Midlands - the new Merseyside

Fans of Charlie Landsborough will be pleased to hear that the man with the inspirational music is embarking on an Irish tour this November, taking in the Shearwater Hotel, Ballinasloe next Friday November 21.

Although he has never played in Ballinasloe before, the Irish Midlands have been something of a second home for the Liverpudlian for many years. Long before ‘Forever Friend’ and ‘What Colour is the Wind?’, long before Charlie hit the big time in Ireland and the UK, he was playing the pubs of Moate with his good friend Tony Allen.

“My love affair with Ireland started many years ago. I used to stay with Tony Allen and play in the pubs in Moate - he invited me over for the first time and I never stopped coming,” he says. “Where I am from in Liverpool is full of Irish people, so Ireland is like a second home to me. People have a very similar attitude to life and don’t take things too seriously. I just felt I had gone to a larger Merseyside.”

So Charlie couldn’t have been happier that when his big break finally came at the age of 53, it came in Ireland. “It was definitely Ireland did the trick for me. I always said if I ever got a break I would love it to be in Ireland. I had a rejection in 1995 after I was meant to come over, and I felt discouraged, but I told myself I wasn’t going to give up and I phoned the Pat Kenny show. They said ‘Charlie, we’ve been trying to get you, can you come over this week?’ I did the show and got a wonderful reaction - the album went in at number two in the Irish charts and the following week it was number one.” The success of the title track ‘What Colour is the Wind?’, inspired by a blind child during Charlie’s teaching career in the 1990s, cemented his place as one of the all-time biggest selling artists in Irish music.

Since then, Charlie has enjoyed success across Ireland and the UK. His albums have topped both pop and country charts and he has won almost every award going on the British country scene. He has recently received word that the Liverpool Echo is to do a biography of him. Touring on both sides of the Irish sea, Charlie has built up a loyal fan base, and he hopes to recognise some familiar faces when he embarks on his week-long Irish tour. “I will definitely know a few faces out there. It’s nice to look down and see old friends,” he says.

Charlie’s five-piece band, who will accompany him on the tour, include an Irish man whose son is a drummer for James Blunt, and who is “a great squeezebox and guitar player”. Charlie’s drummer was with Shirley Bassey for 15 years. “The only duffer on stage musically is usually me,” he laughs.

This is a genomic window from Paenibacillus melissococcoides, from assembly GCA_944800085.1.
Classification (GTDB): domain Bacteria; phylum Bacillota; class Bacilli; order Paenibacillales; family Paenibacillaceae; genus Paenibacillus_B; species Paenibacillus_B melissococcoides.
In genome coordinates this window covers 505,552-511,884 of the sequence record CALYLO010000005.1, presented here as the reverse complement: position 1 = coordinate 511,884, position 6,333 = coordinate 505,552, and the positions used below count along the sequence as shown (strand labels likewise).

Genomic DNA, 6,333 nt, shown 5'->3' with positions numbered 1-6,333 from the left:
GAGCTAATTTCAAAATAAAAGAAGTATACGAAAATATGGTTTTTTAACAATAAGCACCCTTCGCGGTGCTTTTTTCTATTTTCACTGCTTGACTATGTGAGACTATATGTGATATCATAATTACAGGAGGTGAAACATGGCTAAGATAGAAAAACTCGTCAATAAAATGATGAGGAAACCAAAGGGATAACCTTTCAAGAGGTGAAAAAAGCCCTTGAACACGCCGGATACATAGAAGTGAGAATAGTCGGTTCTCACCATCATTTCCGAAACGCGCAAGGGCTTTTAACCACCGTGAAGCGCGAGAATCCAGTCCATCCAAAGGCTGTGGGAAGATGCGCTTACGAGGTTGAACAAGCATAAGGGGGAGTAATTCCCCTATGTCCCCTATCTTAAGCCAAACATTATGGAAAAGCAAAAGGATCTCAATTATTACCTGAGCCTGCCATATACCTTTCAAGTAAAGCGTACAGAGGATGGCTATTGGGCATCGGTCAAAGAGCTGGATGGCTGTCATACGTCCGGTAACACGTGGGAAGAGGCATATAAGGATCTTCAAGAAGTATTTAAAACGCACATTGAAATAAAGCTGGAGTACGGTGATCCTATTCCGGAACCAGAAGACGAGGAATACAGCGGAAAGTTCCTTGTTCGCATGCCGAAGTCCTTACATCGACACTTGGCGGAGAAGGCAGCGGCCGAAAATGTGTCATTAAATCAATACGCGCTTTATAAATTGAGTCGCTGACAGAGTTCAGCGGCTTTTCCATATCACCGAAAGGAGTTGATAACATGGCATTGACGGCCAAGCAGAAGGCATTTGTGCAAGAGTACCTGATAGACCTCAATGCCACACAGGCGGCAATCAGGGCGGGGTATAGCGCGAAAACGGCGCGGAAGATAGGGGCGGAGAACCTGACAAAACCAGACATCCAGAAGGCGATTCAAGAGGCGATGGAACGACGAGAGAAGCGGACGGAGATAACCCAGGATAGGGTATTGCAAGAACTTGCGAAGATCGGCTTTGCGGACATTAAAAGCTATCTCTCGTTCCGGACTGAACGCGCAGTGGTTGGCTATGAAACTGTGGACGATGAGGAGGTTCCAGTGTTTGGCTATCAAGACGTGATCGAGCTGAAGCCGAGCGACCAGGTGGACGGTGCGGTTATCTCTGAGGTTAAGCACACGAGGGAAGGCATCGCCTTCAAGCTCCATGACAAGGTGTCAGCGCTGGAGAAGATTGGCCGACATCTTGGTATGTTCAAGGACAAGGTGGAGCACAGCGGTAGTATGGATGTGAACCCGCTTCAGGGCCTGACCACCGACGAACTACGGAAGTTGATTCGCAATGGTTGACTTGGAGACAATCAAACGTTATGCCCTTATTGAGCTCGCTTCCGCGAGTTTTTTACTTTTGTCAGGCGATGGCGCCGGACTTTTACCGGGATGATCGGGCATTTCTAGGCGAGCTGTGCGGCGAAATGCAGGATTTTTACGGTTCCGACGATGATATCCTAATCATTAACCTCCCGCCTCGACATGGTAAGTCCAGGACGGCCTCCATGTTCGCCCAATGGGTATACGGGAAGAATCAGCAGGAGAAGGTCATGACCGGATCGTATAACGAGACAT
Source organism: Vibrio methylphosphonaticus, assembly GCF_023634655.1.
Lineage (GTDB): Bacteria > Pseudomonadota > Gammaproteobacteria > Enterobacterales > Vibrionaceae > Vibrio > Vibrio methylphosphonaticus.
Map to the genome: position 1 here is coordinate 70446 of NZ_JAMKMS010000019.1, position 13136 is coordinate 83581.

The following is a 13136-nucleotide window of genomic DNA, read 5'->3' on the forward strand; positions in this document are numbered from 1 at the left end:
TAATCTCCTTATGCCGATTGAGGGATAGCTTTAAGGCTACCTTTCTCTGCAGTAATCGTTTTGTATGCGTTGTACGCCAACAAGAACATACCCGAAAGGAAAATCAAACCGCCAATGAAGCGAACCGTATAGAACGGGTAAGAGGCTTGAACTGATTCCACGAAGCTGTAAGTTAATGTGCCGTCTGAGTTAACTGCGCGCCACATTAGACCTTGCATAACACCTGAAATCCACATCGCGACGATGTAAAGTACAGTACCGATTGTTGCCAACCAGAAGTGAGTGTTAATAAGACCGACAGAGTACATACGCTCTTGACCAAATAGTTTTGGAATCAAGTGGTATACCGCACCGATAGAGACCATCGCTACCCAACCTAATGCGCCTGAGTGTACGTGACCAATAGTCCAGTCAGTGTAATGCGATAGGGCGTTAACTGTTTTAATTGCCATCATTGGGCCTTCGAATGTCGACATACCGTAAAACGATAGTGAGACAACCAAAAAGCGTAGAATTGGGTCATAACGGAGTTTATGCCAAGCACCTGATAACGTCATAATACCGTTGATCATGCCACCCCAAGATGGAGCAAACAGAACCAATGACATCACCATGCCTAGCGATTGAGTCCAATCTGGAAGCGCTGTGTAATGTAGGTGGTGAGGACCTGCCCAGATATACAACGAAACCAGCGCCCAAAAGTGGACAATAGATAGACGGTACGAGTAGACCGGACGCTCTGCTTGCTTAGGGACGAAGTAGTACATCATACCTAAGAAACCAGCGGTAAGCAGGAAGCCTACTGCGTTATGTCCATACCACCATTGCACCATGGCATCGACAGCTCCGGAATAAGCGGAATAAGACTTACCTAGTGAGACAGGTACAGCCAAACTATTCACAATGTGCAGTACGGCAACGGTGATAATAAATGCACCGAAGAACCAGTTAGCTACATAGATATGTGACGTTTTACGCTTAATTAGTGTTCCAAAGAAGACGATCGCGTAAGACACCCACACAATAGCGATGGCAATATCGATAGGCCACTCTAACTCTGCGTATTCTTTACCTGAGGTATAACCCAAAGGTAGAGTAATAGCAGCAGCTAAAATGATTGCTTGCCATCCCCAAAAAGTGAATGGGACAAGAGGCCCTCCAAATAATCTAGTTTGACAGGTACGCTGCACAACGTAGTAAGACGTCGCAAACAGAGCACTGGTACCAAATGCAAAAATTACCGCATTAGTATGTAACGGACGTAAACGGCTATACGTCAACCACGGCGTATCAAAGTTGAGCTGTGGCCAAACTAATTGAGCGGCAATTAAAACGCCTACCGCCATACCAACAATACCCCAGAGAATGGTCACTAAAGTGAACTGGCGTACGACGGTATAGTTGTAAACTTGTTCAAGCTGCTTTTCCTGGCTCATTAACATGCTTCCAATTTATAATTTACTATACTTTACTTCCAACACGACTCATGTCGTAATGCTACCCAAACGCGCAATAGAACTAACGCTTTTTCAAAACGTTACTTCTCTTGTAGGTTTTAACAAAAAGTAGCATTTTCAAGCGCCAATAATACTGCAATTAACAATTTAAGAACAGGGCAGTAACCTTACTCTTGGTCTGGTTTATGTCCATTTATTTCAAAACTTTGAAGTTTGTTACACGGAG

As well as being blessed with songwriting talent, Charlie enjoys a reputation as a stortyteller, on stage interspersing his songs with anecdotes. “Once upon a time I just played music in pubs, but I was playing some sad songs and I started to tell jokes or stories to break them up. I didn’t realise I was doing it until a man came up to me after a show and said he was disapointed I hadn’t told any stories. Anecdotes add a bit of flavour to what I do.”

Charlie says his concerts are “more up-tempo and light-hearted than people might think”, and admits his music can be hard to categorise. “I write how I feel at the time. Sometimes it’s country, sometimes ballads, occasionally slightly rocky or blues. Playing in pubs, I didn’t do my own music, so it was a mix of old rock n’ roll, Irish, Scottish, and blues. I genuinely love different genres of music, and I’m thankful people like it.”

Having struggled for nearly three decades, during which he worked as a telephone engineer, a postman, a grocery store manager, and a teacher, Charlie is philosophical about his years in music. “I feel sorry for the younger ones, who are flavour of the month and then they disappear. At least there is a bit more longevity for me. My experiences along the way keep me grounded and I have met some fantastic people.

“People have this impression of me gnashing my teeth waiting for success but I was always happy playing the little pubs. I have been inspired by the things people say and I am thankful for it all.”

A cruise around Europe and a trip to Australia are on the cards for Charlie in the coming year or two. “I think half of Ireland will be on this cruise - there are 48 people and the only non-Irish person is me. We’re taking a trip around the sea and I get to go places like Monte Carlo,” says the affable Liverpudlian, whose wife regularly accompanies him as he tours.

“I enjoy life and I like being on the road. I’m not saying my life is one long highlight, but I am happy. People shower me with kindness. The good Lord has been good to me and if he opens more doors I will step in, but I am very happy.”

Charlie Landsborough plays in the Carlton Shearwater Hotel, Ballinasloe next Friday November 21. For further information contact the hotel reception at (090 ) 96 30400, or log onto www.charlielandsborough.com for full details of his Irish tour.

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